Yesterday, I had to make a big decision that I thought would change my life.
I am an aspiring editor and I received two job offers: one from an established publishing house where I have interned before, complete with a salary, but it was for a sales assistant position. The other was from a lesser-known, digital magazine, was in the department I wanted (editorial), but it was unpaid and an internship. I was happy when I received the first job offer, but I freaked out when I received the second. Here was my dilemma: I wanted both jobs. But do I settle for a stable job at a familiar place that pays but isn’t exactly what I had originally wanted? Or for a job that doesn’t pay at all, but is more of a direct route to what I’ve always dreamed of?
Strangely, I felt myself leaning towards the first option. The more I researched the roles of a publishing house editorial intern, editorial assistant, and editor, the more I realized that these positions were tough and usually underpaid. Positions that require you to do homework during your weekends, no matter how high up the career ladder you have climbed. Having just got out of school, I have long since decided that I never want to do homework again. Having previously worked for a news website where I felt overworked and underpaid, I also never wanted to feel as if I was getting taken advantage of again. I felt myself wanting an easy, comfortable job. Unfortunately, the path of editorial is anything but easy. I started second-guessing my dream of being an editor. The stability and familiarity of the Sales Assistant role started appealing to me more and more.
But I also felt guilty at the idea of choosing to be a sales assistant when I never gave my dream position a shot. I felt guilty of prioritizing money and ease when choosing between these two positions. I also felt scared that if I chose to be a sales assistant, the door open for me to attempt to become an editorial assistant would be closed forever.
I also thought back to what my friends have said about their jobs. I know one friend who regretted his first job because he also prioritized money and took whatever first job came his way. He felt “pigeonholed” afterwards and felt himself getting farther and farther from what he originally wanted. I was scared that this would happen to me. Although people in publishing have assured me that internal transfers within publishing houses happen pretty frequently, that it is possible for someone in sales for instance to transfer to editorial later, I was scared it wouldn’t be as easy as it sounded.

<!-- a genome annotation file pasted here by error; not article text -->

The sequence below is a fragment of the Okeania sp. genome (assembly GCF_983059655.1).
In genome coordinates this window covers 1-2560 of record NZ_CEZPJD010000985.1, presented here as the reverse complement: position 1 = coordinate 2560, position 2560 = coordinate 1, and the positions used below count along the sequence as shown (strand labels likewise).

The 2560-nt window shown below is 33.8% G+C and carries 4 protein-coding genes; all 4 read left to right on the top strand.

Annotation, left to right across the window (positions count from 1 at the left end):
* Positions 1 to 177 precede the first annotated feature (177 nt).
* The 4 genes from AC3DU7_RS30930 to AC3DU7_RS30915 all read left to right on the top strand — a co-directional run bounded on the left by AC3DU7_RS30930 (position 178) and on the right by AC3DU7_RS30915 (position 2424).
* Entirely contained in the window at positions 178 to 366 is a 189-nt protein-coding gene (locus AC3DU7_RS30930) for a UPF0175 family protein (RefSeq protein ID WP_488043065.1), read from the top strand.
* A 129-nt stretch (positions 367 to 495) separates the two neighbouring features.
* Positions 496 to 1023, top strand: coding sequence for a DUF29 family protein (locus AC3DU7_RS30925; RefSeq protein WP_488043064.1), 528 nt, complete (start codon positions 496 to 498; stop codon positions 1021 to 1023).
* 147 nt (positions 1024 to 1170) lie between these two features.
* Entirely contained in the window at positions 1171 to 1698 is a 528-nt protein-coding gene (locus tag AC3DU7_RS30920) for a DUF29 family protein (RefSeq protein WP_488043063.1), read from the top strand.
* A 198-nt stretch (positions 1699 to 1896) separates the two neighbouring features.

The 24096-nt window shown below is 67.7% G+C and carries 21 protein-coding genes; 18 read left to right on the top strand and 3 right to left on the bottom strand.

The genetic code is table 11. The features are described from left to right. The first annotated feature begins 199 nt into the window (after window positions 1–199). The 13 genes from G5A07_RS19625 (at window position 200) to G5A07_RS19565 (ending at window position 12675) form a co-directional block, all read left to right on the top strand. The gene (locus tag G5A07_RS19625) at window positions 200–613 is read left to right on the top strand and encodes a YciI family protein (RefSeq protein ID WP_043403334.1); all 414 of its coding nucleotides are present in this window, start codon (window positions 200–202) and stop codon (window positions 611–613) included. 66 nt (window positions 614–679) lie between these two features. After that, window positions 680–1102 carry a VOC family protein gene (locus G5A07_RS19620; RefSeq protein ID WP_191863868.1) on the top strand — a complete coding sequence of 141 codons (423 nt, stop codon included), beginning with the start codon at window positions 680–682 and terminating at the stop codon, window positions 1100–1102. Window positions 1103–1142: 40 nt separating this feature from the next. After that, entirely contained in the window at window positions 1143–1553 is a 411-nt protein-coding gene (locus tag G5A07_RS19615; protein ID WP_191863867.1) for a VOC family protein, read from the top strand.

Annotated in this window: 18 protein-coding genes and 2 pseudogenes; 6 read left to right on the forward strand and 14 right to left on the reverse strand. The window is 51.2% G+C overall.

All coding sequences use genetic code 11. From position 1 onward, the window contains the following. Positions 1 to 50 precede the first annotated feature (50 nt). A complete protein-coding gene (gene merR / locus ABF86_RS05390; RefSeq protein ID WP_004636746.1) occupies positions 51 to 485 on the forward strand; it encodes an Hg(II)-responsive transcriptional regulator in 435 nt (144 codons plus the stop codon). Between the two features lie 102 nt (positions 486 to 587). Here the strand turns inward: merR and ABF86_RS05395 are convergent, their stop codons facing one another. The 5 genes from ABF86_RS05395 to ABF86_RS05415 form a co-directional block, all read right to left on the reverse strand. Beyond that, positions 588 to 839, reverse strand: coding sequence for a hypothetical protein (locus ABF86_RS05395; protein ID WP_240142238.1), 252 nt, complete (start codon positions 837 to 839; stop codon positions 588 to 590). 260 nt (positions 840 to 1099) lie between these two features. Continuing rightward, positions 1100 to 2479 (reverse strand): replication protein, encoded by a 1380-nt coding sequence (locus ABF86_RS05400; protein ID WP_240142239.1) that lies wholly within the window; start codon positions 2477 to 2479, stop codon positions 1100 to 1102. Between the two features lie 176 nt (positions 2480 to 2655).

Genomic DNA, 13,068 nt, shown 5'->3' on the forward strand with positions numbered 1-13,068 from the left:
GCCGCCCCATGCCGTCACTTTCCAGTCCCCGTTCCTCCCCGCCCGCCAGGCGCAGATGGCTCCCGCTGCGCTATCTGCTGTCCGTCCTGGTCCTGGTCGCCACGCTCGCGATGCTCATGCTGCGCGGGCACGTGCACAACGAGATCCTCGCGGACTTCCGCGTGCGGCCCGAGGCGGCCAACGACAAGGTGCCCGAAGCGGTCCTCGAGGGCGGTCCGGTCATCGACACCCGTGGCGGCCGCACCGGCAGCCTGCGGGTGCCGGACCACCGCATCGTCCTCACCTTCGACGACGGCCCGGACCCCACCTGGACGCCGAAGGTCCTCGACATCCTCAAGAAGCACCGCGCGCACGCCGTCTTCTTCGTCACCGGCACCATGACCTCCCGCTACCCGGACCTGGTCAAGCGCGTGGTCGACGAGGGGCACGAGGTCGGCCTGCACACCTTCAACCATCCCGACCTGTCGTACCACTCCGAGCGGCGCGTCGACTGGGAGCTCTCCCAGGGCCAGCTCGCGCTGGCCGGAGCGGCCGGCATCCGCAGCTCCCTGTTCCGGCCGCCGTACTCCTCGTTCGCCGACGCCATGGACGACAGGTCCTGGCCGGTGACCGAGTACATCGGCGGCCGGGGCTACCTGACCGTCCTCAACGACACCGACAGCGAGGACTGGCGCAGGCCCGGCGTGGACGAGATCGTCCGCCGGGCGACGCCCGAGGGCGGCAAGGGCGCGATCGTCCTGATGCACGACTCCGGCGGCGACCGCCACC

And yet, that same friend who felt “pigeonholed,” or stuck in a certain field/speciality, by his first job, told me that most people’s first jobs were usually bad jobs. He said it was a normal experience because when we are fresh out of college, we don’t know what we want or what we are doing. He said it was a lesson to learn. In the first job, you realize better what you want and what you don’t want. He pointed out that there are people who also surprise themselves with certain jobs, because even if it isn’t in line with a certain career path they imagined, they end up liking it more than they expected. I know of another friend who took a job that wasn’t really in his field of interests, but it turned out to be a great start for him because he learned new skills and acquired new passions he didn’t realize he had before. The first job was like a launchpad for him that helped him get to his next job–a job where he is happy but also a job that he never expected would be his.
In the end, I realize people have different experiences with first jobs, and the lessons they have learned are not lessons that I have earned myself just yet. What eventually helped me make my decision was to remember that what I choose for my first job is in fact, not a life or death matter. My first job will not necessarily engrave my future in stone. It’s okay if I end up regretting taking this job. If I’m unhappy with this job, I can quit. I can try to break into different jobs later. Even editorial. It’s not impossible.
At this point in time, I am at a place where I do want to prioritize money, I do want just a 9-5 job, I do want to work at a place where I feel comfortable and secure, and I am open to learning about different departments in the publishing industry. On the other hand, I don’t want to be underpaid (or unpaid at all), I don’t want extra homework, and I am not entirely sure that I want to work for editorial after all. For me, this indicates that I should go with the position which appeals more to my current interests–the sales assistant position. If I happen to dislike Sales in the end, then at least I know it’s not for me. If I happen to realize I really do want Editorial after all, then at least I will know for sure, and my passion and desperation will fuel me to wedge myself through that Editorial door, no matter how close it is to slamming completely shut.
I chose to become a sales assistant at a publishing house for my first job, and although I have no idea what the hell I’m doing, it’s not the end of the world.